Wikipedia article on Brahmagupta, the Indian mathematician and astronomer, claims the following.

In chapter seven of his Brahmasphutasiddhanta, entitled Lunar Crescent, Brahmagupta rebuts the idea that the Moon is farther from the Earth than the Sun, an idea which had been suggested by Vedic scripture.

So where in the Vedas is this claim made?

  • 3
    it also states [clarification needed] so not sure if needed for this sentence or the following one. – Just_Do_It Jan 10 '18 at 19:21
  • @RakeshJoshi This question is specific to the claim made in Wikipedia about Vedas/Vedic scripture. I don't think Puranas are Vedic scripture – sv. Oct 24 '18 at 13:08
  • @sv. Then you didn't express that in the comment below answer... – Rakesh Joshi Oct 24 '18 at 13:09
  • @RakeshJoshi I didn't because an answerer can clarify what Wikipedia might be referring to. Another answer can still cite something from the Vedas. – sv. Oct 24 '18 at 13:13
  • @sv. The question is about Wikipedia or vedas ? If You are referring to vedas then this answer is not relevant. But you haven't raised any objection so i am downvoting question. – Rakesh Joshi Oct 24 '18 at 14:06

I think Wikipedia is using "Vedic scripture" as a metonymy for Hindu scripture in general. It is the Puranas which have statements that seem, at least on the surface, to indicate that the Moon is farther from the Earth than the Sun. Here is what this chapter of the Vishnu Purana says:

The sphere of the earth (or Bhúr-loka), comprehending its oceans, mountains, and rivers, extends as far as it is illuminated by the rays of the sun and moon; and to the same extent, both in diameter and circumference, the sphere of the sky (Bhuvar-loka) spreads above it (as far upwards as to the planetary sphere, or Swar-loka). The solar orb is situated a hundred thousand leagues from the earth; and that of the moon an equal distance from the sun. At the same interval above the moon occurs the orbit of all the lunar constellations. The planet Budha (Mercury) is two hundred thousand leagues above the lunar mansions. Śukra (Venus) is at the same distance from Mercury. Angáraka (Mars) is as far above Venus; and the priest of the gods (Vrihaspati, or Jupiter) as far from Mars: whilst Saturn (Sani) is two hundred and fifty thousand leagues beyond Jupiter. The sphere of the seven Rishis (Ursa Major) is a hundred thousand leagues above Saturn; and at a similar height above the seven Rishis is Dhruva (the pole-star), the pivot or axis of the whole planetary circle.

And here is this chapter of the Srimad Bhagavatam says:

Thus the time the sun takes to rotate through half of outer space is called an ayana, or its period of movement [in the north or in the south]. The sun-god has three speeds — slow, fast and moderate. The time he takes to travel entirely around the spheres of heaven, earth and space at these three speeds is referred to, by learned scholars, by the five names Saṁvatsara, Parivatsara, Iḍāvatsara, Anuvatsara and Vatsara. Above the rays of the sunshine by a distance of 100,000 yojanas [800,000 miles] is the moon, which travels at a speed faster than that of the sun. In two lunar fortnights the moon travels through the equivalent of a saṁvatsara of the sun, in two and a quarter days it passes through a month of the sun, and in one day it passes through a fortnight of the sun.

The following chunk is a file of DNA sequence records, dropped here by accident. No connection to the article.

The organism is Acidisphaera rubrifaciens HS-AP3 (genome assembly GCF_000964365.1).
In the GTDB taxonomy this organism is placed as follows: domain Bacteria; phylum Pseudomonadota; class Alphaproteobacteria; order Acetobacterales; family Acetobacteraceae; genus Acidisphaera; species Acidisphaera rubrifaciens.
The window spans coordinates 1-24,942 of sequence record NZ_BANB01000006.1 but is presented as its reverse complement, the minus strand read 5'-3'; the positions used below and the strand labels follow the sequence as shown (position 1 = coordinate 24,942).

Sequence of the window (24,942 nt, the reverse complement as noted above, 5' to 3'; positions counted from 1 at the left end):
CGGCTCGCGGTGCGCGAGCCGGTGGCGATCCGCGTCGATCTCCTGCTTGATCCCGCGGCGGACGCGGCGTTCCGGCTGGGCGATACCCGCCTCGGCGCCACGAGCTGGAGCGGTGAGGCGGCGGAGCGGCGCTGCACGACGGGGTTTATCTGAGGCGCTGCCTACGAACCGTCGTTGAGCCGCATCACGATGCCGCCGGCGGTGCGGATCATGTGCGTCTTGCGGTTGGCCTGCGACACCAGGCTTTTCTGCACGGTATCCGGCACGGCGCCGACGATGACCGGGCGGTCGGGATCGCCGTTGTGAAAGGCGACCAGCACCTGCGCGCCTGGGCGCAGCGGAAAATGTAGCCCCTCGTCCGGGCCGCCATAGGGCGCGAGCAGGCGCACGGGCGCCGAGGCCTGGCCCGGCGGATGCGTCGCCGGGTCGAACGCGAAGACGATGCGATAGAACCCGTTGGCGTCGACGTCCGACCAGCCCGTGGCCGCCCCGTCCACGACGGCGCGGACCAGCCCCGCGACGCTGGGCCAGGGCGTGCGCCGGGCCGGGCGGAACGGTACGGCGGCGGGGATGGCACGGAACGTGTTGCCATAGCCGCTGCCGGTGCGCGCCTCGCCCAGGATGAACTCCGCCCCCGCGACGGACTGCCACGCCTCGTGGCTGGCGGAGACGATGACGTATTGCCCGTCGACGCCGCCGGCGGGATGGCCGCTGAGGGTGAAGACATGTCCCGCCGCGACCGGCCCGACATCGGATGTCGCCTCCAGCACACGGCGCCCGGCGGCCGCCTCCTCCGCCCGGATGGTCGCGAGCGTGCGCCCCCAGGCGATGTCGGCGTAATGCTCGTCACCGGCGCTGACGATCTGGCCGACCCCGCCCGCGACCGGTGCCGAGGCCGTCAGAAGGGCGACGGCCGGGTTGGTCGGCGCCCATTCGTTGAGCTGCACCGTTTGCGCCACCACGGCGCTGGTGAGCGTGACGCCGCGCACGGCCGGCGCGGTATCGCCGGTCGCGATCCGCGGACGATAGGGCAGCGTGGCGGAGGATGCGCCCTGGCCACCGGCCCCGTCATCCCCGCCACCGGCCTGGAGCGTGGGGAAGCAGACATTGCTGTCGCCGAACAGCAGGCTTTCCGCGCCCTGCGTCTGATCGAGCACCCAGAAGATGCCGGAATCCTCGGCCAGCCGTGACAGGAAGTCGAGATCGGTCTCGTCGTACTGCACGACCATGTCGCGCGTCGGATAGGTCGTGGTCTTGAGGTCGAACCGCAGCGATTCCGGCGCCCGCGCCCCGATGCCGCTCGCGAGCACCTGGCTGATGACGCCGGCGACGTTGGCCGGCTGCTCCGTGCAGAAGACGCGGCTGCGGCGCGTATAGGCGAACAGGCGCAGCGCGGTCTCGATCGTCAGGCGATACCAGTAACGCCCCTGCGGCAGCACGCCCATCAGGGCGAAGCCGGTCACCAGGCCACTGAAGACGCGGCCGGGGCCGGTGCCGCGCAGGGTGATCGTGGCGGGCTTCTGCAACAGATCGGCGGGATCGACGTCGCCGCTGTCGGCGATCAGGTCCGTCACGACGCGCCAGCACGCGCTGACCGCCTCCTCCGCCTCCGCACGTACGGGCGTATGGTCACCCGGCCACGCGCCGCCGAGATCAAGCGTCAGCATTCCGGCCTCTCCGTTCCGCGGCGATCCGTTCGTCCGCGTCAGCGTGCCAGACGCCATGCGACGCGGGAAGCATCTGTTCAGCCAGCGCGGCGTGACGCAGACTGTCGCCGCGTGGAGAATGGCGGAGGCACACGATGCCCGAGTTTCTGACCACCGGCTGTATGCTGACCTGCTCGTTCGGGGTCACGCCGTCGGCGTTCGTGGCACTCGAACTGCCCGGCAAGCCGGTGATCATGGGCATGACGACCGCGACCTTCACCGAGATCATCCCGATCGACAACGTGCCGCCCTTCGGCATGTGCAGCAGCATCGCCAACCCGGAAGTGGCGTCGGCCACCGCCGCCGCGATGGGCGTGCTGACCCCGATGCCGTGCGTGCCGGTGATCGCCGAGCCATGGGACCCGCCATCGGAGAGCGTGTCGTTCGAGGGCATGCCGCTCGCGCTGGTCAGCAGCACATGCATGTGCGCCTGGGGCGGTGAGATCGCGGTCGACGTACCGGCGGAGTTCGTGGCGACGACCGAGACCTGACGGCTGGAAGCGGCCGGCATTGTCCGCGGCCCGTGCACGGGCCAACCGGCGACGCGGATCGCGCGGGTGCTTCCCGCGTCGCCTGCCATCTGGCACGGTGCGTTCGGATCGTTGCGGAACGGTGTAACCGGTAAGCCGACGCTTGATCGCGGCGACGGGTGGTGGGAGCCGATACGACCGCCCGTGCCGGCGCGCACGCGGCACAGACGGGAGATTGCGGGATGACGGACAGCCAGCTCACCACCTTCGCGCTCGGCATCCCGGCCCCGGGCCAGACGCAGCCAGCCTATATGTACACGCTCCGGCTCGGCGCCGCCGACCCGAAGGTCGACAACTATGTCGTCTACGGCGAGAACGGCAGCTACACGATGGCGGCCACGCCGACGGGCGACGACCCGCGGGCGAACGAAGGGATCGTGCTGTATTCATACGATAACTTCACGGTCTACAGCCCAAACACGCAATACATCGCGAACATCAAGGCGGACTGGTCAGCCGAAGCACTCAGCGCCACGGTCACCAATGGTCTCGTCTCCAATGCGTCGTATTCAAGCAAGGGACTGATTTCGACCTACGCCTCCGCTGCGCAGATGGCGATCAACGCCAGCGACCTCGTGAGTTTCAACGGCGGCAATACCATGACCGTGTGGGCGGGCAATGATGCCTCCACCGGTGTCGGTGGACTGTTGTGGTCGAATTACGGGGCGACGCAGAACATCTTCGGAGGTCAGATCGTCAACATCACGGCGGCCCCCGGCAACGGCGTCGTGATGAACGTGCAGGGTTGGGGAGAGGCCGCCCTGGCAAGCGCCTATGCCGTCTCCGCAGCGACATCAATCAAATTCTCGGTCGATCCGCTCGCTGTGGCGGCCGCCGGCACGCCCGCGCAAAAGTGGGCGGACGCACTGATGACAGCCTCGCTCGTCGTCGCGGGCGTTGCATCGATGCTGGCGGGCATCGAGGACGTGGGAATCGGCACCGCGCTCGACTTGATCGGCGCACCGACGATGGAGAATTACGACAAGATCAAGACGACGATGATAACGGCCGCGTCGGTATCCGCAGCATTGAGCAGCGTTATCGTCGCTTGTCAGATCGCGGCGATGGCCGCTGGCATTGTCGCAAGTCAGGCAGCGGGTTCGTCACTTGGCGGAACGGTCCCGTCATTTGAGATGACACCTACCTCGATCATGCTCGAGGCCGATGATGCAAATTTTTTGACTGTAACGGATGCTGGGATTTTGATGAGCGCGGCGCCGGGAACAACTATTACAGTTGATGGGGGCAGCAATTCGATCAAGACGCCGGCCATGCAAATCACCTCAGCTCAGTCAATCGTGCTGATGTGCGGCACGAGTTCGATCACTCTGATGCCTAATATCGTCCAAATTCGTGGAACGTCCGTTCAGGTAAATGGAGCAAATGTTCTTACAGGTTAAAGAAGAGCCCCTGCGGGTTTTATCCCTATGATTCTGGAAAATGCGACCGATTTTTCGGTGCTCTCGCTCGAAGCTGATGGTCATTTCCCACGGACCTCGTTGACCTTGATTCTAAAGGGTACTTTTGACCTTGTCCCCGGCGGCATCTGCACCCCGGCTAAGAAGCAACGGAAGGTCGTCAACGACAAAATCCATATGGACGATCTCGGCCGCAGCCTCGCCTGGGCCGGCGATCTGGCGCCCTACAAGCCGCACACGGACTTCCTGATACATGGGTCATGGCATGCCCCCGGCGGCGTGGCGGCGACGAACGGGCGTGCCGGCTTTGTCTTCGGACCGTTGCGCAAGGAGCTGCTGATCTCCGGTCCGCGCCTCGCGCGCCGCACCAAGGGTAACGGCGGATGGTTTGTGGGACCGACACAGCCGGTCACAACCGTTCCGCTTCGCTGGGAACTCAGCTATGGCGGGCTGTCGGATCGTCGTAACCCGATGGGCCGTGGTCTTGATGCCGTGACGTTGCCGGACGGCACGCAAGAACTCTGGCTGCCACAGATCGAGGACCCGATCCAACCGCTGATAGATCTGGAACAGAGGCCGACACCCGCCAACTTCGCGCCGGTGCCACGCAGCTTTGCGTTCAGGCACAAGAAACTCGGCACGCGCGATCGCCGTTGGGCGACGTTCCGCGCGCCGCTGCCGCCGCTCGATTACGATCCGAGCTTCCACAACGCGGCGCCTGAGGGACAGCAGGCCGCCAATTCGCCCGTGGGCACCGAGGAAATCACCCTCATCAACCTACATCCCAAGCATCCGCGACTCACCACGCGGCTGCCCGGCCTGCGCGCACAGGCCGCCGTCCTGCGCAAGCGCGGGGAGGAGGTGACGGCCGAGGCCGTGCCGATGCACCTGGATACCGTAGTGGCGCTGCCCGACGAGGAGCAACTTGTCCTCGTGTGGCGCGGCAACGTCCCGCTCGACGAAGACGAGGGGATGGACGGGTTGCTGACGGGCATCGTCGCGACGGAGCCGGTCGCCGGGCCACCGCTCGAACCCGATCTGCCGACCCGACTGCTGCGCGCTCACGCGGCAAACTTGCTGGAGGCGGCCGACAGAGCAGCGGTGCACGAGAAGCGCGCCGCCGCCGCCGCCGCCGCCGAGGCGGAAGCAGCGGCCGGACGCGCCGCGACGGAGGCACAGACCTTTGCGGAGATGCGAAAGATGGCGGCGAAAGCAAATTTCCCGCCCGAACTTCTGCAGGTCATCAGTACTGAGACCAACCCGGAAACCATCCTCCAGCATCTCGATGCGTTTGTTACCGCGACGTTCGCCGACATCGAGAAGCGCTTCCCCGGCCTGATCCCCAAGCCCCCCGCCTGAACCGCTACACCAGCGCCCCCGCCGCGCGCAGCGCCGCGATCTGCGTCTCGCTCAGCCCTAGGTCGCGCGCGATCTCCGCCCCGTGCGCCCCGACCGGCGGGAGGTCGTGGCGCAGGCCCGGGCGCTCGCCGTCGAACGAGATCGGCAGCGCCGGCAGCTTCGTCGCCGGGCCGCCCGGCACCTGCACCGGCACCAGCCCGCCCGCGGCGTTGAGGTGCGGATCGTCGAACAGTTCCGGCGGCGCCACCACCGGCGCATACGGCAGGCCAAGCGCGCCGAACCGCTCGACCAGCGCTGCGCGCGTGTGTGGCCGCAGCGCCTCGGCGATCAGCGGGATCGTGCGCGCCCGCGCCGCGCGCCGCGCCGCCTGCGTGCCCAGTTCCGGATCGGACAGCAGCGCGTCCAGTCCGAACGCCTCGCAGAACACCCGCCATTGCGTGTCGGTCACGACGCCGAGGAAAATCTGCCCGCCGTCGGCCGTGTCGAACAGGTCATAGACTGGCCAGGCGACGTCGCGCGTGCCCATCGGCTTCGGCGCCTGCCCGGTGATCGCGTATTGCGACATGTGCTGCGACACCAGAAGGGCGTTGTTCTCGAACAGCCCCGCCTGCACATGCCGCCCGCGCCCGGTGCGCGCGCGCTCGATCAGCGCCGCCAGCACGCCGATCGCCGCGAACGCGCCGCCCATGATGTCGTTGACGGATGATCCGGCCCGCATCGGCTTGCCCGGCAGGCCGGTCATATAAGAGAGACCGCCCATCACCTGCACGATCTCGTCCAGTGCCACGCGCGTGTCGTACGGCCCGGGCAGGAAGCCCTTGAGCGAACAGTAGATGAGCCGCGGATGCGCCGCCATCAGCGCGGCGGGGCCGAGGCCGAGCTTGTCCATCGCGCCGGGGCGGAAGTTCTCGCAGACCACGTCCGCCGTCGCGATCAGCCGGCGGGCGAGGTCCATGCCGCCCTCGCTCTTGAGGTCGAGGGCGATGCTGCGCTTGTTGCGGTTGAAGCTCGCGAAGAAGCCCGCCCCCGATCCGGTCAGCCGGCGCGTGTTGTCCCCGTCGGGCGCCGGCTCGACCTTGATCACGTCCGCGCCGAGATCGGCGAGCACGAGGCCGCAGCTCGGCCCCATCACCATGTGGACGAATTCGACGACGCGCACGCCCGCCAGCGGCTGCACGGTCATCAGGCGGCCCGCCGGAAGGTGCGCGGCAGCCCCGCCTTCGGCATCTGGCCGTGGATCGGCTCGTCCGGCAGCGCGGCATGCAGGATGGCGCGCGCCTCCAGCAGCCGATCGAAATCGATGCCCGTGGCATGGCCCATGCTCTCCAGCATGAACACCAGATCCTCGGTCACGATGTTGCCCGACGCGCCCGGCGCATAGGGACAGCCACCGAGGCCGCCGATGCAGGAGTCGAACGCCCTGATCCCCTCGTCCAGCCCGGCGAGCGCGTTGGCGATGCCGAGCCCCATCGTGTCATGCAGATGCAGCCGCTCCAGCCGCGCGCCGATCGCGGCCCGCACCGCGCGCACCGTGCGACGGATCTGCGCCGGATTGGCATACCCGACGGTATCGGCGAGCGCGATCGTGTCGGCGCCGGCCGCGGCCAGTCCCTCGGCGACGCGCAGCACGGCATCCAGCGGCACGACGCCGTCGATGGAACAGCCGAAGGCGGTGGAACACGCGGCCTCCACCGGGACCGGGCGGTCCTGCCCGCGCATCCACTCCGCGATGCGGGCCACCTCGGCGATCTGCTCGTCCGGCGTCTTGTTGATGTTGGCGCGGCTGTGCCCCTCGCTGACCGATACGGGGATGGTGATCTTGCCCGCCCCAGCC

But many people interpret these statements differently. See, e.g. Richard Thompson's book "Vedic Cosmography and Astronomy", which interprets these statement as referring to heights above the orbital plane as opposed to actual distances from the Earth.

  • "At the same interval above the moon occurs the orbit of all the lunar constellations."..."above the lunar mansions" - what are these lunar constellations/mansions? 'But many people interpret these statements differently' - I'm interested in what the Vedic/Puranic people thought about this especially since Wikipedia says "Brahmagupta rebuts the idea". – sv. Jan 11 '18 at 17:00
  • It's referring to the 27 Nakshatras. – Keshav Srinivasan Jan 11 '18 at 17:57

Brahmagupta is probably referring to the claim made in The Bṛhadāraṇyaka Upaniṣad which suggests the departed soul first goes to the Sun because it's closer to Earth than the Moon:

Section X - The Path of the Departing Soul

Verse 5.10.1:

1. When a man departs from this world, he reaches the air, which makes an opening there for him like the hole of a chariot-wheel. He goes upwards through that and reaches the sun, who makes an opening there for him like the hole of a tabor. He goes upwards through that and reaches the moon, who makes an opening there for him like the hole of a drum. He goes upwards through that and reaches a world free from grief and from cold. He lives there for eternal years.

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